Ripping 42 CD's sounds like such a chore. Doesn't iTunes or amazon sell mp3's of these books on tape? That would be a cool thing.

I got both atlas shrugged and fountain head sitting around but never got around to reading them yet. I got a long list of books to read and those are on the bottom of the list now.

I read her philosophy books "Philosophy: Who needs it" and "The virtue of selfishness" and liked them both a lot. I became a huge Ayn Rand fan immediately after that.

The two novels are supposed to be illustrations of her philosophy. I pretty much agree with her except for her rabid anti-religious arguments..


Congratulations, Ben!

You are going to love Atlas Shrugged as much as your father. I can almost guarantee, as well, that it will give you that extra bond with your father, by sharing an insight into his sense of purpose and his sense of life.

All my best,




Yeah, based on the Fountain Head, I agree with a lot of what she is going for. I tried to listen to the Virtue of Selfishness, but only got through the first 7 or 8 essays. They are good, but they are so dense with information that it was almost too much to absorb. Her arguments just kept building on each other and I couldn't remember one argument fast enough by the time she moved onto the next argument.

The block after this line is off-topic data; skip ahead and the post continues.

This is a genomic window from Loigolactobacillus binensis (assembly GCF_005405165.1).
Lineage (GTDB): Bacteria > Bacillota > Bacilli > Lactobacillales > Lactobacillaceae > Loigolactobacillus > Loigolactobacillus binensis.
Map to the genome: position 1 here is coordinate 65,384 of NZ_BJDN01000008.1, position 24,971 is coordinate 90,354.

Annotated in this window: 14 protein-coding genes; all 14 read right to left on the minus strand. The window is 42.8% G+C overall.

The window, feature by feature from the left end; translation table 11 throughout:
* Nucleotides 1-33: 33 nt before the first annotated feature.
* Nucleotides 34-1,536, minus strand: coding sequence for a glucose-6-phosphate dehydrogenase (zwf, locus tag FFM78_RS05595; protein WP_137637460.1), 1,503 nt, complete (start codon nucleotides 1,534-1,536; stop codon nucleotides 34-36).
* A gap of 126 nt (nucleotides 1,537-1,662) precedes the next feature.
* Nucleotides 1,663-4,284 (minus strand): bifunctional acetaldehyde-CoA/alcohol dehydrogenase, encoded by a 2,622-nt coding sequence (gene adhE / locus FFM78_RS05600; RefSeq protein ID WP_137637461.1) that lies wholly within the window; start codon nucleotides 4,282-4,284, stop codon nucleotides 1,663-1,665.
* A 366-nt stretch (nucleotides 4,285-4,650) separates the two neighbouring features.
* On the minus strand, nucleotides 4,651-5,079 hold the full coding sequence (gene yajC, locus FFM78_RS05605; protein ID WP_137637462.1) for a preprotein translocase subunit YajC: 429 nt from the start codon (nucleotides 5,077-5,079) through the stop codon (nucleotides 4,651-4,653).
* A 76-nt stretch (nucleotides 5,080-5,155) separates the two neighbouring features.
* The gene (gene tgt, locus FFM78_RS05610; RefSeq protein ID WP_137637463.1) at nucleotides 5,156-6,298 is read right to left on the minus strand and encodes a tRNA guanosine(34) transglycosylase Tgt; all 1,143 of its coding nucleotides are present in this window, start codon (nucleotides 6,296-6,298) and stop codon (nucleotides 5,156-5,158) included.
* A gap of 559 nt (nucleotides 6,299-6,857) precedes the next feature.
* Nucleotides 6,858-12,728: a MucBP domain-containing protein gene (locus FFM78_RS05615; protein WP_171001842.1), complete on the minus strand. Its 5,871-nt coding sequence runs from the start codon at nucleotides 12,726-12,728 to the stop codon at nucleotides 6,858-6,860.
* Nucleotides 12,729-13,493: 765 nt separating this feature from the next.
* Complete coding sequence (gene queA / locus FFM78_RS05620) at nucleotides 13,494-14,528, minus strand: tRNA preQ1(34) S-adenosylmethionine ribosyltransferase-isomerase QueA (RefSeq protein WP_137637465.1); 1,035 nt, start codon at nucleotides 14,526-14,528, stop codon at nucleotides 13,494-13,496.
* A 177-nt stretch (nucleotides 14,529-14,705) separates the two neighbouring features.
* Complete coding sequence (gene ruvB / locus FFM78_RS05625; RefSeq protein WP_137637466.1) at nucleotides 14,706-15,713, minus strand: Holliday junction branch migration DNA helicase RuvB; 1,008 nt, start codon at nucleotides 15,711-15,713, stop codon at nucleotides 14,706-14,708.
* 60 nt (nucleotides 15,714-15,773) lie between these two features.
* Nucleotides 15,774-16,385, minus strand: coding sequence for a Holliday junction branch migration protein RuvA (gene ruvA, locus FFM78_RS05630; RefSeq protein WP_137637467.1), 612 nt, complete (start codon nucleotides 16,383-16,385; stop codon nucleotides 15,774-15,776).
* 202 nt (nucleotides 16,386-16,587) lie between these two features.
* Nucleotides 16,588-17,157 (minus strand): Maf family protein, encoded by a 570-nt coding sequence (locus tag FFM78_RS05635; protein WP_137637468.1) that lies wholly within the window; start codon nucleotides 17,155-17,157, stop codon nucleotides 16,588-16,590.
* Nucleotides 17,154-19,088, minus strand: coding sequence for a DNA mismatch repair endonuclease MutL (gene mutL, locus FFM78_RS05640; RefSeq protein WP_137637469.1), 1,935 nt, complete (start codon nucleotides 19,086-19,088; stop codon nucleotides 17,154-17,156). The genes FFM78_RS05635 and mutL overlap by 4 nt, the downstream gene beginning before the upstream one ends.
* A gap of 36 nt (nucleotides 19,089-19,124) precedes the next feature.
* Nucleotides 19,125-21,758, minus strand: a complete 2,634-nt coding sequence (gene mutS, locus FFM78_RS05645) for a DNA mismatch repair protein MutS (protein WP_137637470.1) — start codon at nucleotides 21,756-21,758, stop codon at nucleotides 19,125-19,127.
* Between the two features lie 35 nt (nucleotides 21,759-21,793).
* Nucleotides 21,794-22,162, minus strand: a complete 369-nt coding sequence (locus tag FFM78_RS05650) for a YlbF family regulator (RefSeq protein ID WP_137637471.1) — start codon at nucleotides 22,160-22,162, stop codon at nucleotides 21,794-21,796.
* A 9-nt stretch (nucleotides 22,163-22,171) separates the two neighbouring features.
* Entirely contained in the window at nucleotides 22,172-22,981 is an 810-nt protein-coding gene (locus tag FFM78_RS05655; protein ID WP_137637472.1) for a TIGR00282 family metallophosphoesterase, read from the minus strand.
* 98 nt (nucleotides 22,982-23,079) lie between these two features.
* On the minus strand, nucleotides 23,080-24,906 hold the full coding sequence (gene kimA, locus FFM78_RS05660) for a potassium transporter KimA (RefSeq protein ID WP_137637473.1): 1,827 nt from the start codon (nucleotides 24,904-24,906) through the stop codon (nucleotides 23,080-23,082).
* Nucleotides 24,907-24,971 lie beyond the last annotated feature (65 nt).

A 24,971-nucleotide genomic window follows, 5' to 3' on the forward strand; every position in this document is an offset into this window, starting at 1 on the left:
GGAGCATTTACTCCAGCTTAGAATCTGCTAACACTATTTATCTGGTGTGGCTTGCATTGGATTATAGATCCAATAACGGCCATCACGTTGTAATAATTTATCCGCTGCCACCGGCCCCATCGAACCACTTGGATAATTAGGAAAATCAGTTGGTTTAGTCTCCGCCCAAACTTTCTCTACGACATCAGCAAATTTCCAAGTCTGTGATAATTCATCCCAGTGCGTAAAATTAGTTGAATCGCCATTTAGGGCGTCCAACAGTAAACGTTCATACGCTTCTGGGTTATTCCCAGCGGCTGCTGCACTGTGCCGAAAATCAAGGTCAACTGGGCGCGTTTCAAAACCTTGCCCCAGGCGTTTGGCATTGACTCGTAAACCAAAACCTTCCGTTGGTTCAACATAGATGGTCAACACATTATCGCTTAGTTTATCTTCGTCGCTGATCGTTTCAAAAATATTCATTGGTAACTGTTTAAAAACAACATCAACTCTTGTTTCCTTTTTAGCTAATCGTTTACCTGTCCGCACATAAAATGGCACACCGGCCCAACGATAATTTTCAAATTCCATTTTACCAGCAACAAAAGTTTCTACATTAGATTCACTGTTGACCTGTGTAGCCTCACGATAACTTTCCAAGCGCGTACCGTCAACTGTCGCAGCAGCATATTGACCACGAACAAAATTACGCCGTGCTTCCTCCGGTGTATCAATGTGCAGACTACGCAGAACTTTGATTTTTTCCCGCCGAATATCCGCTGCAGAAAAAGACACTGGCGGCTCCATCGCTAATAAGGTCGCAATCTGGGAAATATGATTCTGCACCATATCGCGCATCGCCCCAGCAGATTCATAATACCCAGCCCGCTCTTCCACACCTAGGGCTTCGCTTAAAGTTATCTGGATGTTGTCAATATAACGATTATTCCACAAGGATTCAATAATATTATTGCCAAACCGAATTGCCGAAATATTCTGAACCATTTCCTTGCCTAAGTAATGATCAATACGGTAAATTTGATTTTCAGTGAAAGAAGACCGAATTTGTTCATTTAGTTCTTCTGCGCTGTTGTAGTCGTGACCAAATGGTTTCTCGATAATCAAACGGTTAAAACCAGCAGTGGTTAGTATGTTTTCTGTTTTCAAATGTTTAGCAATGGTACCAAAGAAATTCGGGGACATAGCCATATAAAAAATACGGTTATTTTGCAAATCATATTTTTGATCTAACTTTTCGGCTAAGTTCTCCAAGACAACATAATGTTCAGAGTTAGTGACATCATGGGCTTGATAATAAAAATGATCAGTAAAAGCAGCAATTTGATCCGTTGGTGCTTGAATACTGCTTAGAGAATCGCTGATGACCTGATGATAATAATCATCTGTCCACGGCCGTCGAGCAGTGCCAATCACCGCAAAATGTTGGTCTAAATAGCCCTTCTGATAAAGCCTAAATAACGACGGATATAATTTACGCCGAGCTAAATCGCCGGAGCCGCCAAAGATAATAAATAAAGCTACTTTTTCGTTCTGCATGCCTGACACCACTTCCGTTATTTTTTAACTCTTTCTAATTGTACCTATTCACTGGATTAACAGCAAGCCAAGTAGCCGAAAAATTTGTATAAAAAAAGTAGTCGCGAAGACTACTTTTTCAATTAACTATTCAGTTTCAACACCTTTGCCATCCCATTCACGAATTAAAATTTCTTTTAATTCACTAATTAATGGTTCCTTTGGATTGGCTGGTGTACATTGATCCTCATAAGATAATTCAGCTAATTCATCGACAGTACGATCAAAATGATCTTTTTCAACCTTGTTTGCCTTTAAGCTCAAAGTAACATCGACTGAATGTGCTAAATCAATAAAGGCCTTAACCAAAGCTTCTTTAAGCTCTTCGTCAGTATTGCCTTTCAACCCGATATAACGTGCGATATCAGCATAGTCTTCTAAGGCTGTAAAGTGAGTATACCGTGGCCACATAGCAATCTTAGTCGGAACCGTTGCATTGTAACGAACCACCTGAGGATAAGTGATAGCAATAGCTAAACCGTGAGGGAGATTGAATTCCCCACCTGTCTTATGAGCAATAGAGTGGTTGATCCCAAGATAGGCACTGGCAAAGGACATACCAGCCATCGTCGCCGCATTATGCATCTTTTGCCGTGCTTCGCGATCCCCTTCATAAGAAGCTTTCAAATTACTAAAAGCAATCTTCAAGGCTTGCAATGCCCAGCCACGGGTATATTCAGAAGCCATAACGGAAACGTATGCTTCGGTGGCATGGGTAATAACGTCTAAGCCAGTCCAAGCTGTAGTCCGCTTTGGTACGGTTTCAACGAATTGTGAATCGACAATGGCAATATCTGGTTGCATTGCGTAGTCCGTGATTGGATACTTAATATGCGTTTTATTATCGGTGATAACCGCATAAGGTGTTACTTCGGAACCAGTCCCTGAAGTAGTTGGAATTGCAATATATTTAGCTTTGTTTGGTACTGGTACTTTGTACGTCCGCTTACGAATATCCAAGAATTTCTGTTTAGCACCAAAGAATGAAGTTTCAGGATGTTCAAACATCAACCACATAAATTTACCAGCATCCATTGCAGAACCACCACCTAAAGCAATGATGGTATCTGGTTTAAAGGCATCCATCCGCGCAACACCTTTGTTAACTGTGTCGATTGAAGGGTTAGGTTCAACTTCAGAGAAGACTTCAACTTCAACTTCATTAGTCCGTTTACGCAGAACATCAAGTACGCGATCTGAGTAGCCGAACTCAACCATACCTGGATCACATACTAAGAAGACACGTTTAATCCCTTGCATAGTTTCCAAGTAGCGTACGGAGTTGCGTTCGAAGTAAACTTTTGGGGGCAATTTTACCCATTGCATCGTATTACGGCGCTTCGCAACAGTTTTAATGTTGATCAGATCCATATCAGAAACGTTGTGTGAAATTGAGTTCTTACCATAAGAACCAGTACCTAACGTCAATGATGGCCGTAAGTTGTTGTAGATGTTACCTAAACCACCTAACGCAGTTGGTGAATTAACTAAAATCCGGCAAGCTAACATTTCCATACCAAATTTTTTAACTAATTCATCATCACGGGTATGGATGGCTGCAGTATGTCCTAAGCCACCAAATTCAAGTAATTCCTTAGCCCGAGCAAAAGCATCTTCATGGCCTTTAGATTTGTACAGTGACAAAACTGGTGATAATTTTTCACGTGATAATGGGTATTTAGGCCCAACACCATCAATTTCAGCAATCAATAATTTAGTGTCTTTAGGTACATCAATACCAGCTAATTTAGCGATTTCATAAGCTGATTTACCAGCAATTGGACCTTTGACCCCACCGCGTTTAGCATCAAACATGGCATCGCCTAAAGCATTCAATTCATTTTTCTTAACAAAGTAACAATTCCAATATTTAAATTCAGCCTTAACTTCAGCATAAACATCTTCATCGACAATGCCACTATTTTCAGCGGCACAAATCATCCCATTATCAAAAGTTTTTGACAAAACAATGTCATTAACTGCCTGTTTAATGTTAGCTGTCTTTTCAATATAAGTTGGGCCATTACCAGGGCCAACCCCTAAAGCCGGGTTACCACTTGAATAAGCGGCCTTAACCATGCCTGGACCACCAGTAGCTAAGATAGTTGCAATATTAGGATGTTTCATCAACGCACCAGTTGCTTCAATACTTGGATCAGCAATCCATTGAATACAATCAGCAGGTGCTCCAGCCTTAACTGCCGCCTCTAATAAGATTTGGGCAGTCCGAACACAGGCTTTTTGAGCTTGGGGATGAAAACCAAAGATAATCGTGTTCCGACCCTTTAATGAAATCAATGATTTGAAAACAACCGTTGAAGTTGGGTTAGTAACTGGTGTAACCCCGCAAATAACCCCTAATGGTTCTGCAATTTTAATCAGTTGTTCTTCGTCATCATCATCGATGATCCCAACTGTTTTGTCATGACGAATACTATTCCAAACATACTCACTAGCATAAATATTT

42 CDs is not so bad if you do them in batches. For instance, while coding a little bit over the weekend, I ripped 10 CDs.


Thanks for the encouraging words. I am truly looking forward to it. Just finished CD #3 and I can feel it building.


I found both the fountainhead and atlas shrugged to be really depressing. Spot on, and excellent reads, but depressing.

On the plus side, though, I see I'm not the only person to spell Antony correctly!


How is it going with Atlas? Are you ready for finding out "Who is John Galt?" Wow, just typing that makes me want to hear it again.



I am on CD 34 of 52. So far I am loving it. It drags on a bit at points, but it is an excellent book and is constantly filling me with strong emotions. I cannot wait to finish it.


Ben's brother Erik here. I was just scanning over his website (I am a very proud big brother) and came across this entry. I hope Ben loves this book. I don't know if he knows it, but it is also one of my all time favorite stories. I listened to it when I was driving around the country interviewing. He should also know that it is one of uncle Scott's favorites as well. I think about it often when I come across people who I feel are just leeches on society and contribute nothing.


Being a fellow New Yorker, I think I am going to take your advice and rip it on my iPod. As much as I love the hardcover weight in my hands, its almost impossible to read amongst the chaos. Good chaos, that is.

I believe in love. I believe in compassion. I believe in human rights. I believe that we can afford to give more of these gifts to the world around us because it costs us nothing to be decent and kind and understanding. And, I want you to know that when you land on this site, you are accepted for who you are, no matter how you identify, what truths you live, or whatever kind of goofy shit makes you feel alive! Rock on with your bad self!
Ben Nadel